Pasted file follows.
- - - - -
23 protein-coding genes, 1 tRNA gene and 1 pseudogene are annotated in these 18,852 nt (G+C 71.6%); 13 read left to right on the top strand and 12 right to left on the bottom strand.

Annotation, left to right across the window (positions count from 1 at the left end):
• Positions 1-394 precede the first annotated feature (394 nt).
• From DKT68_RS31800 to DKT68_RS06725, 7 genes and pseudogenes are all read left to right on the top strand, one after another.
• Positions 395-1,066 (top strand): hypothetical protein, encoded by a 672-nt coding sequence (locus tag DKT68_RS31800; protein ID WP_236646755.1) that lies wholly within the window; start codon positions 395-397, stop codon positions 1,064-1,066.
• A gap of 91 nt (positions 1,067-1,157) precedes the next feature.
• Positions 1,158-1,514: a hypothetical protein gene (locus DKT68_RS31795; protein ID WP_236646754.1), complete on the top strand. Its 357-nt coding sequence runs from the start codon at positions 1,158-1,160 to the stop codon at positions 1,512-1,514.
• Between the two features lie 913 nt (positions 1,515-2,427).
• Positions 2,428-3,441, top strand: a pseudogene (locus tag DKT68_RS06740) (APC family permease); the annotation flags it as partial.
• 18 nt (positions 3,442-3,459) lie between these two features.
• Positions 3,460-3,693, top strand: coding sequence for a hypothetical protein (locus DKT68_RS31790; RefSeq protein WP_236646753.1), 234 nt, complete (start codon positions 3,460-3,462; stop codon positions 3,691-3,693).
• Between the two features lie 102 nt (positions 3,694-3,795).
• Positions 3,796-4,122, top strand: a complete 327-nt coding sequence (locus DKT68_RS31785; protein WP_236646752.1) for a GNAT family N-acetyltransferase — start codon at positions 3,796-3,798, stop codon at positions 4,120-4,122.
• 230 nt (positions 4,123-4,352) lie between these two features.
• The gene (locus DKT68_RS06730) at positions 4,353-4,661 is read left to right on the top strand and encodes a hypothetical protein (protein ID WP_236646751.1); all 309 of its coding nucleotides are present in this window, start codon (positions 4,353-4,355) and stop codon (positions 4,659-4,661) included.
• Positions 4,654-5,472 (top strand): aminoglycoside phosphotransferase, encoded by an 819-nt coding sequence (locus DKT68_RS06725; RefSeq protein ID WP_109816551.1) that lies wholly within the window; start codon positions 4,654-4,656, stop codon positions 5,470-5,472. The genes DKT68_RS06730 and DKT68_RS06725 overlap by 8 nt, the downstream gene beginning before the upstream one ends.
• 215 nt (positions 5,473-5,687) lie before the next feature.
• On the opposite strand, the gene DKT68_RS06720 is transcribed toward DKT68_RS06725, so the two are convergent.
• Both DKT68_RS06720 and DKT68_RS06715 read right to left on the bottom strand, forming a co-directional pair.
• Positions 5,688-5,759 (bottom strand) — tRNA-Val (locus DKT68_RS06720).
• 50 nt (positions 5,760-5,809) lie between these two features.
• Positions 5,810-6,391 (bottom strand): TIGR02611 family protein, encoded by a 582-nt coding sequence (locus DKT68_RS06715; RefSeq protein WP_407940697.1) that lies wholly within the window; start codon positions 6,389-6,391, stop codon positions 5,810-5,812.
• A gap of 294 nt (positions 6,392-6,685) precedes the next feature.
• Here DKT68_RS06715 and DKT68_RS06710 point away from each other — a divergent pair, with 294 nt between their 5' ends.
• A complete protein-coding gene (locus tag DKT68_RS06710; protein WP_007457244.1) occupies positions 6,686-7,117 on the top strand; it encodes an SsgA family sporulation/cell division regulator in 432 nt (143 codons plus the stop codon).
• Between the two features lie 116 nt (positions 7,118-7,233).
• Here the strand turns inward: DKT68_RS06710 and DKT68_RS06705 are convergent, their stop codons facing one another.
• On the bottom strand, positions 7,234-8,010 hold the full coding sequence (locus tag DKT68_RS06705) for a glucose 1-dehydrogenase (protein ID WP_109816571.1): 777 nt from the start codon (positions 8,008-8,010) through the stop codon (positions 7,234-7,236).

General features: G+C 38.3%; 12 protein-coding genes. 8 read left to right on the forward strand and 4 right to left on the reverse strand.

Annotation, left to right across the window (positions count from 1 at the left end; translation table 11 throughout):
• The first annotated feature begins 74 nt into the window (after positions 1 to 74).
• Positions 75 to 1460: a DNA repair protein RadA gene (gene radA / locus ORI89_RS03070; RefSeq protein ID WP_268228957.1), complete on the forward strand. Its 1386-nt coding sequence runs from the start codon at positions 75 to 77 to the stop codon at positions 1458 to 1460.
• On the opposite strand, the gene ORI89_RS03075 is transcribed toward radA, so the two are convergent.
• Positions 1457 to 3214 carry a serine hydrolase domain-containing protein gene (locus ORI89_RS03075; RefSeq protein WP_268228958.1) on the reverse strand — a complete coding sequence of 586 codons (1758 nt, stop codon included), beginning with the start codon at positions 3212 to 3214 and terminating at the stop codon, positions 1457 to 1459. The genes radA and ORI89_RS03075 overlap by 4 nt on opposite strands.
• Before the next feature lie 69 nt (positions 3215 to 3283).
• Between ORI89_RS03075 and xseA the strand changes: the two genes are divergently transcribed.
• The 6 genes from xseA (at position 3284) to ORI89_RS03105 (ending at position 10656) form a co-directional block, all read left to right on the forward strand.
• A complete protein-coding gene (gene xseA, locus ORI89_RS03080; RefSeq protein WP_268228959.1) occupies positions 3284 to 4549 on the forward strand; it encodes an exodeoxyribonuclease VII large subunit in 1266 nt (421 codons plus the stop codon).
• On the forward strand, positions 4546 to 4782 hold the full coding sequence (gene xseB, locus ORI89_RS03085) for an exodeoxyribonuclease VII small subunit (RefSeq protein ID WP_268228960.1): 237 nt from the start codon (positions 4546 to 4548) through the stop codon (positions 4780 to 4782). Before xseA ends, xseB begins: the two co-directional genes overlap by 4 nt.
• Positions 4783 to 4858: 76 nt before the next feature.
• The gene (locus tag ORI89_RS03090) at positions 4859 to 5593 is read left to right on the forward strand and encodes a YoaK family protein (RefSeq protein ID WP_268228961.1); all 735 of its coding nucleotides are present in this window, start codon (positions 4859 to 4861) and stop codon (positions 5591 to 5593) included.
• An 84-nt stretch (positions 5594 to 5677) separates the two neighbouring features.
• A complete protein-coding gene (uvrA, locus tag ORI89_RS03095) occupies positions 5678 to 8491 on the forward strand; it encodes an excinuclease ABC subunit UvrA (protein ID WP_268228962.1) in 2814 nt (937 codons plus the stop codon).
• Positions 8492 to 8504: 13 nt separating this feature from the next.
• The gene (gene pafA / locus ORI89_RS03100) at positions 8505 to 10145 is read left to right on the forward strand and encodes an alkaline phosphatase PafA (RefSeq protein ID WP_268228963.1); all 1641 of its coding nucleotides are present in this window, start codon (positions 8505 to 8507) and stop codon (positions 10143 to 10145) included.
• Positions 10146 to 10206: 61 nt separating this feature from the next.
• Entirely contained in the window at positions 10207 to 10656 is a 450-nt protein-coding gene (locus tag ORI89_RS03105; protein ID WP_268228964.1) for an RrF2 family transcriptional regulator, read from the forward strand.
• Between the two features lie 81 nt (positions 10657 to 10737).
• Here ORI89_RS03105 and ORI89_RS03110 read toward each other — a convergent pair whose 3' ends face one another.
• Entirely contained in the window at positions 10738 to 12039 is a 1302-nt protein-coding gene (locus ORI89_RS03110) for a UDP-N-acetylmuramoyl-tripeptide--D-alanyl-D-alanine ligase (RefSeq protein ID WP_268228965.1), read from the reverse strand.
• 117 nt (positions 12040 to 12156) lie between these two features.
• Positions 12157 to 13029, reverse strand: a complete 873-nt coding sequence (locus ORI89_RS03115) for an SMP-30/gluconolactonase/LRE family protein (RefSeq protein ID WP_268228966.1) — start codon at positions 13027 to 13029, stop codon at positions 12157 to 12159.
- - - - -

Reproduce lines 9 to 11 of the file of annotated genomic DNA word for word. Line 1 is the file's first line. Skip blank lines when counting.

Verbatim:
• Positions 2,428-3,441, top strand: a pseudogene (locus tag DKT68_RS06740) (APC family permease); the annotation flags it as partial.
• 18 nt (positions 3,442-3,459) lie between these two features.
• Positions 3,460-3,693, top strand: coding sequence for a hypothetical protein (locus DKT68_RS31790; RefSeq protein WP_236646753.1), 234 nt, complete (start codon positions 3,460-3,462; stop codon positions 3,691-3,693).